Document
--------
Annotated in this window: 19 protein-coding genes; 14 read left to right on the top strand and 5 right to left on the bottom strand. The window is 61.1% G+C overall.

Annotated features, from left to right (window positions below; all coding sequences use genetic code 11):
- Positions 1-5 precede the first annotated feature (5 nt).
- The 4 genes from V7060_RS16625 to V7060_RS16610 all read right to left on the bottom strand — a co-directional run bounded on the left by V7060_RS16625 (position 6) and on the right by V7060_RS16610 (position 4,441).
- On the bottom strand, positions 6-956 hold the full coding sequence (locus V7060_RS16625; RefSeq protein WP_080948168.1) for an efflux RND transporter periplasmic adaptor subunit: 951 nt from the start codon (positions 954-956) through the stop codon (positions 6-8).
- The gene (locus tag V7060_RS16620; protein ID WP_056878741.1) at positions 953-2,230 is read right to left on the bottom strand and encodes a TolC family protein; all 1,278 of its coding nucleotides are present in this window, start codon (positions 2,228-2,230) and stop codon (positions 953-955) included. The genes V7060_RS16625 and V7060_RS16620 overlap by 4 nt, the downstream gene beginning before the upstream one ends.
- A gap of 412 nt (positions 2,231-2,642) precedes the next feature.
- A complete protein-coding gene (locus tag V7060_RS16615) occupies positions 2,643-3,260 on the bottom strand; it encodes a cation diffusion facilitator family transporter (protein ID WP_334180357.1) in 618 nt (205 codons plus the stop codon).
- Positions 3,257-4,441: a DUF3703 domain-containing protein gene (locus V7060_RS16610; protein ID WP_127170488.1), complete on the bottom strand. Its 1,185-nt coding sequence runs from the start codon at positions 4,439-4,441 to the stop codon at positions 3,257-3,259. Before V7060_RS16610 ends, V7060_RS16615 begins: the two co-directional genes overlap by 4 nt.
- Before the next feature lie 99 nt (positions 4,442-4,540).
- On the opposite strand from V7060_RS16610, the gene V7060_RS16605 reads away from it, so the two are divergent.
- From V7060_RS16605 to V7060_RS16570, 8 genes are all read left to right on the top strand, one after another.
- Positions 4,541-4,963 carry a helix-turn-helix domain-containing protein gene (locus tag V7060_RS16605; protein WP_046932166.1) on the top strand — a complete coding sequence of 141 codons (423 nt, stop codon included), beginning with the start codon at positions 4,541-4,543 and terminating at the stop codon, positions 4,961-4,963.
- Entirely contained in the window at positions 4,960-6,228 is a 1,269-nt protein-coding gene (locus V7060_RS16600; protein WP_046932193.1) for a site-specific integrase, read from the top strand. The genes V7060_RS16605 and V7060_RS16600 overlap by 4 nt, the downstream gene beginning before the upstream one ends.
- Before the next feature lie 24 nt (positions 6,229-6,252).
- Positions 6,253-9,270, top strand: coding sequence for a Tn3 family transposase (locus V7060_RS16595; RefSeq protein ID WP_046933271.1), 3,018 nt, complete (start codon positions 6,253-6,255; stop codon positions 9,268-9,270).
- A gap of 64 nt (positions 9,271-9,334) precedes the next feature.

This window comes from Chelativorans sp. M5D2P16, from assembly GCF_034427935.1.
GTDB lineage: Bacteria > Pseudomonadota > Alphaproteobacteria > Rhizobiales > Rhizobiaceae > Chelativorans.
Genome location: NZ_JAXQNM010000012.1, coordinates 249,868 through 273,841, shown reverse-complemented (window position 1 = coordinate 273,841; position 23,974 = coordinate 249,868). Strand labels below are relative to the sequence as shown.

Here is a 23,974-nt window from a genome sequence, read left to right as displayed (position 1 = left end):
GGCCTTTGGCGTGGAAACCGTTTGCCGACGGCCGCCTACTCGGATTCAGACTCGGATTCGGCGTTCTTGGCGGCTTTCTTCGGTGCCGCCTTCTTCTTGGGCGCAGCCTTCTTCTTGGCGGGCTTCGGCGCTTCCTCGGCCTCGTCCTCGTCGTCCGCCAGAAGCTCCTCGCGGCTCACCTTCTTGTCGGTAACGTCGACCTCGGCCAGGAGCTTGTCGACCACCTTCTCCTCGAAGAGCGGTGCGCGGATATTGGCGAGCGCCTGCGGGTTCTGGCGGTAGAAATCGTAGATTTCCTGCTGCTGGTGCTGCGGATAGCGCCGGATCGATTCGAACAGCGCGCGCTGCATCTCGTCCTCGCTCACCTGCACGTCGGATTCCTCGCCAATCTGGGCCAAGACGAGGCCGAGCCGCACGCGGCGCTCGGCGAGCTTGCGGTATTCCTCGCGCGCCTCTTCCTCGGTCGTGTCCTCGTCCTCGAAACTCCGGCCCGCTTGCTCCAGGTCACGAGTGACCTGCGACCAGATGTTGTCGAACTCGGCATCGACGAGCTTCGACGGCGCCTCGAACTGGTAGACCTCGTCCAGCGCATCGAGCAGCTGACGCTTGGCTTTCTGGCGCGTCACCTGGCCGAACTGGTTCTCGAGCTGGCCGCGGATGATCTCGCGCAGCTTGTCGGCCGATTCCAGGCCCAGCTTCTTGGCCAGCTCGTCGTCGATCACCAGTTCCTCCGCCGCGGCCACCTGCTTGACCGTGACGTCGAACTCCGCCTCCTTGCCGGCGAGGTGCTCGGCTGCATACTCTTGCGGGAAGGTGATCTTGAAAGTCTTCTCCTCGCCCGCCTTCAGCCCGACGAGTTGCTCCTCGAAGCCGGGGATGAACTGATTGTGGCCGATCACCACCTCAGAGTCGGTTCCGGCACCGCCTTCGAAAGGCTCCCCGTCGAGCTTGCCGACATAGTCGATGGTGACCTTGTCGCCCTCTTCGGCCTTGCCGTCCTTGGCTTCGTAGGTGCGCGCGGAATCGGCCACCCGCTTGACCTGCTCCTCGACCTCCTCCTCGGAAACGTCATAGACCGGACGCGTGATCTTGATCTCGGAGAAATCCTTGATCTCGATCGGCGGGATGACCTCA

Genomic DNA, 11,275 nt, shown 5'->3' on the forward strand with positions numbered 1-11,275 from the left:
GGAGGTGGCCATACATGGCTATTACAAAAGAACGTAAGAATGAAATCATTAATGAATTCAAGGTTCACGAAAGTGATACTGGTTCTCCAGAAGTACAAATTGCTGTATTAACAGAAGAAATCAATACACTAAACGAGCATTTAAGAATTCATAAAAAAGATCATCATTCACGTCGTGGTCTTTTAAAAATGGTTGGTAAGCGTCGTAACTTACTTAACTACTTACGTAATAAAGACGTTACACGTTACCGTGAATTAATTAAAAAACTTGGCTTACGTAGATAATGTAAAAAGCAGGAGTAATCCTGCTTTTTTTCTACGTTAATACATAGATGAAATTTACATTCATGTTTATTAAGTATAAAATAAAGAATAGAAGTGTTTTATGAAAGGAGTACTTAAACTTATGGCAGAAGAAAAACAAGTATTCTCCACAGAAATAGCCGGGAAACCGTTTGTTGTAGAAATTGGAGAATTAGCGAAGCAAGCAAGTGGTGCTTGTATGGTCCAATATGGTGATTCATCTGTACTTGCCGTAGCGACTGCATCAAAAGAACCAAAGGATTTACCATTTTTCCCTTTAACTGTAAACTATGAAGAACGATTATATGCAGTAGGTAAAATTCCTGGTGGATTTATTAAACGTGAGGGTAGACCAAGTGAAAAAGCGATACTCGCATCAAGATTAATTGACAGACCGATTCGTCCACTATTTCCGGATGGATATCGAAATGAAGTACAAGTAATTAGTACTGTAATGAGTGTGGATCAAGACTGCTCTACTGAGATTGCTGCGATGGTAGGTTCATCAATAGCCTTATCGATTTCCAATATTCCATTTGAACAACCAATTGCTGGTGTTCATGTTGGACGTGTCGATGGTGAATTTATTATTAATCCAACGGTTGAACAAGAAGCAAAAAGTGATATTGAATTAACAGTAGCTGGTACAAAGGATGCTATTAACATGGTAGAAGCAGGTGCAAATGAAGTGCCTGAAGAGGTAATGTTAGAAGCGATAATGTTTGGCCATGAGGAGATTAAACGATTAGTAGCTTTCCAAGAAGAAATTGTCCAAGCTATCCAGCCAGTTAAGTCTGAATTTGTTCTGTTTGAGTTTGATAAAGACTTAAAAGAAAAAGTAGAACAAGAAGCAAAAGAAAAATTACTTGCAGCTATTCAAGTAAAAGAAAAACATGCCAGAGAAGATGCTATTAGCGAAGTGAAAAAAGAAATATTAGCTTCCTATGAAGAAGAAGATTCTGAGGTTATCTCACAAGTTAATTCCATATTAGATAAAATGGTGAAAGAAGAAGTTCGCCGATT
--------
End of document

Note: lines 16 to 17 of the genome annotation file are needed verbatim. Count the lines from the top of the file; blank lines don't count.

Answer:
- Positions 6,253-9,270, top strand: coding sequence for a Tn3 family transposase (locus V7060_RS16595; RefSeq protein ID WP_046933271.1), 3,018 nt, complete (start codon positions 6,253-6,255; stop codon positions 9,268-9,270).
- A gap of 64 nt (positions 9,271-9,334) precedes the next feature.